Canadian Pot Activists Fired Up After Two U.S. States Legalize Marijuana

If there’s one thing that can get the nation’s pot smokers motivated it’s the legalization of marijuana.

After two U.S. states okayed pot for recreational use in ballot initiatives on Tuesday, activists in this country renewed their call to legalize it in Canada.

“This is monumental. I finally feel like we’re beginning to see the end of the war on cannabis around the world,” cannabis crusader Dana Larsen, a founding member of the Canadian Marijuana Party and the B.C. Marijuana Party, told QMI Agency Wednesday.

But just as Colorado and Washington loosened up, Canada tightened its drug laws.

On the very same day as the U.S. election, the Canadian federal Safe Streets and Communities Act went into effect, introducing mandatory minimum penalties for marijuana possession and production: one year in jail for more than 3 kg, and six months for between six and 200 plants.

“These drugs are illegal because of the harmful effect they have on users and on society, including violent crime,” Carl Vallee, a press secretary to Prime Minister Stephen Harper, said in April in response to a pro-pot protest on Parliament Hill. “Our government has no interest in seeing any of these drugs legalized or made more easily available to youth.”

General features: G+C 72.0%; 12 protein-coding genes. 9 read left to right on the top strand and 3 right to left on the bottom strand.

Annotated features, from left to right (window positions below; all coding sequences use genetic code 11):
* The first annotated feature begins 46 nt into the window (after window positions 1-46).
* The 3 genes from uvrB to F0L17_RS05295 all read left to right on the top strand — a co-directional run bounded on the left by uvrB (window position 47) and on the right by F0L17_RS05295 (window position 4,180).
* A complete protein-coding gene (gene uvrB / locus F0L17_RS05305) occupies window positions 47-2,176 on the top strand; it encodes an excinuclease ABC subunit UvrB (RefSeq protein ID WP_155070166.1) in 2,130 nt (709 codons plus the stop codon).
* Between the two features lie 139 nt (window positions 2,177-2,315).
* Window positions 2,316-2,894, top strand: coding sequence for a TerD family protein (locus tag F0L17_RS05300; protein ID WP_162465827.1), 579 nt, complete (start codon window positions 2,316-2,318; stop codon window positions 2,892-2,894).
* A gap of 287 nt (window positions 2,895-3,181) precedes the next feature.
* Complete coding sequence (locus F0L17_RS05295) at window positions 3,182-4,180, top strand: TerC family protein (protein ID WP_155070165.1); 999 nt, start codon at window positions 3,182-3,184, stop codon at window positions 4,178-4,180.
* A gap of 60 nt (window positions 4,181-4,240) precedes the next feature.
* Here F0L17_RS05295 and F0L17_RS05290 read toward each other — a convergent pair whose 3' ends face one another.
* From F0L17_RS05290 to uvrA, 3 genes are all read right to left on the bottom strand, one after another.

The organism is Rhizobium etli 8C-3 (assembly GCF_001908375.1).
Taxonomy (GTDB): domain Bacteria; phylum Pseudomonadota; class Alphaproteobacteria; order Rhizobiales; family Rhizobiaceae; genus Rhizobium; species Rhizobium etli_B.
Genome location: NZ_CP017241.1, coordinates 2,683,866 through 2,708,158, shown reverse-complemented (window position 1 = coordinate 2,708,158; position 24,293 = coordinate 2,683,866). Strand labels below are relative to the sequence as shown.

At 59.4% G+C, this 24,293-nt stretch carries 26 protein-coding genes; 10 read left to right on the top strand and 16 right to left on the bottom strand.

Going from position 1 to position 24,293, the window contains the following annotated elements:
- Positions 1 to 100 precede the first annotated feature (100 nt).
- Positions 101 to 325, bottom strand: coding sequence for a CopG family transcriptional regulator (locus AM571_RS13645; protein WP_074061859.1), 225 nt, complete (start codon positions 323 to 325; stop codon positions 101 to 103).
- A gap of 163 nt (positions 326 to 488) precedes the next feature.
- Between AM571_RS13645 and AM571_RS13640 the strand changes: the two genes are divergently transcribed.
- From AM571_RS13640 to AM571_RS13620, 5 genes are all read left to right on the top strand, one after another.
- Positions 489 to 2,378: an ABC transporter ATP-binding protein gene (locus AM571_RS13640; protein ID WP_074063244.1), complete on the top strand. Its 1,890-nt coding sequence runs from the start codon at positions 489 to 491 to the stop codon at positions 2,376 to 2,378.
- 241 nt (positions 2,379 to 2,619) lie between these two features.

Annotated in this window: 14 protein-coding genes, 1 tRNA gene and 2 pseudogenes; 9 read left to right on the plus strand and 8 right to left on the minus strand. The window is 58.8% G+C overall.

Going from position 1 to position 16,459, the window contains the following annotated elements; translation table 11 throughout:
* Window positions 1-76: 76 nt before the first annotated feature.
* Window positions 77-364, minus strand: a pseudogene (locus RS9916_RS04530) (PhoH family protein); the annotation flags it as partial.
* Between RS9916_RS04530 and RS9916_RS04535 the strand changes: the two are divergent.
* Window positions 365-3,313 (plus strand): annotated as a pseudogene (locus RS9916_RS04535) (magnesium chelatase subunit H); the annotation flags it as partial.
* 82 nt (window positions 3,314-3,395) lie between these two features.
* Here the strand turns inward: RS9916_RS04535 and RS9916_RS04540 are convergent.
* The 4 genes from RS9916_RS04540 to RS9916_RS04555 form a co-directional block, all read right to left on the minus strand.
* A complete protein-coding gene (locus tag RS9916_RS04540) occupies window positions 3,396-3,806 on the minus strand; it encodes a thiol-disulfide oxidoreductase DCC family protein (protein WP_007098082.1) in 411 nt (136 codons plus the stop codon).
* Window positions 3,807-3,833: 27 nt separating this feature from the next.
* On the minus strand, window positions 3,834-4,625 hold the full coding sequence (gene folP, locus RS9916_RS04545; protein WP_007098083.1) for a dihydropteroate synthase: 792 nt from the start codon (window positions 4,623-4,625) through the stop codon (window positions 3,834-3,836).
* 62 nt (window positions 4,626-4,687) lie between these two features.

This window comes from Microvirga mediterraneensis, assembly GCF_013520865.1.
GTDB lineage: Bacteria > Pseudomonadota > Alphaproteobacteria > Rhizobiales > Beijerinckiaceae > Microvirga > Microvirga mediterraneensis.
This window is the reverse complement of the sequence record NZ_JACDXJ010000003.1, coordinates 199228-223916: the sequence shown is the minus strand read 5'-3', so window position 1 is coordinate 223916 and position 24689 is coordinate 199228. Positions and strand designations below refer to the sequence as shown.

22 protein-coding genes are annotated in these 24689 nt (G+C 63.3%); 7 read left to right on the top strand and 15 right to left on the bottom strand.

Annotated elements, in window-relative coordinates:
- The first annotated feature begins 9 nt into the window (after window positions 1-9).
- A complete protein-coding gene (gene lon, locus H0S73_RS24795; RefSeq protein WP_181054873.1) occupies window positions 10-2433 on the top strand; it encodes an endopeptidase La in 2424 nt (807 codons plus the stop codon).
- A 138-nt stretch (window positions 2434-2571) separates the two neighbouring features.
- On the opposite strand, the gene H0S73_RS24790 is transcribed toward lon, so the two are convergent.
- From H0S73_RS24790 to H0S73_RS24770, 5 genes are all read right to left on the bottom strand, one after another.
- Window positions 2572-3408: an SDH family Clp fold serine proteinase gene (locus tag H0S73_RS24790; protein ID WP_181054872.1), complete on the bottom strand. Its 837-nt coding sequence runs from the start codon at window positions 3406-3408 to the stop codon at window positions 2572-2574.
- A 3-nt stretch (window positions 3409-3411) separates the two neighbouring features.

While 3 kg is probably more than most people would have for personal use, it’s a lot less than Larsen has on hand at the two medical marijuana dispensaries he runs in B.C. The new mandatory minimums apply to him and his staff.

“It’s an irony that in the States they’ve (taken) two huge steps forward and in Canada it’s really one big step back,” said Larsen, who is currently taking his Sensible B.C. tour around his home province to push for decriminalization of “simple cannabis possession.”

The move by the two U.S. states is an “inspiration” to those who want to see Canada “embrace a smart drug policy,” David Valentin, of the Young Liberals of Canada, said in a statement Wednesday. “We are losing over a billion dollars of tax revenue, wasting over $400 million trying to enforce a failed drug strategy and giving young people criminal records,” he said.

– Read the entire article at Toronto Sun.

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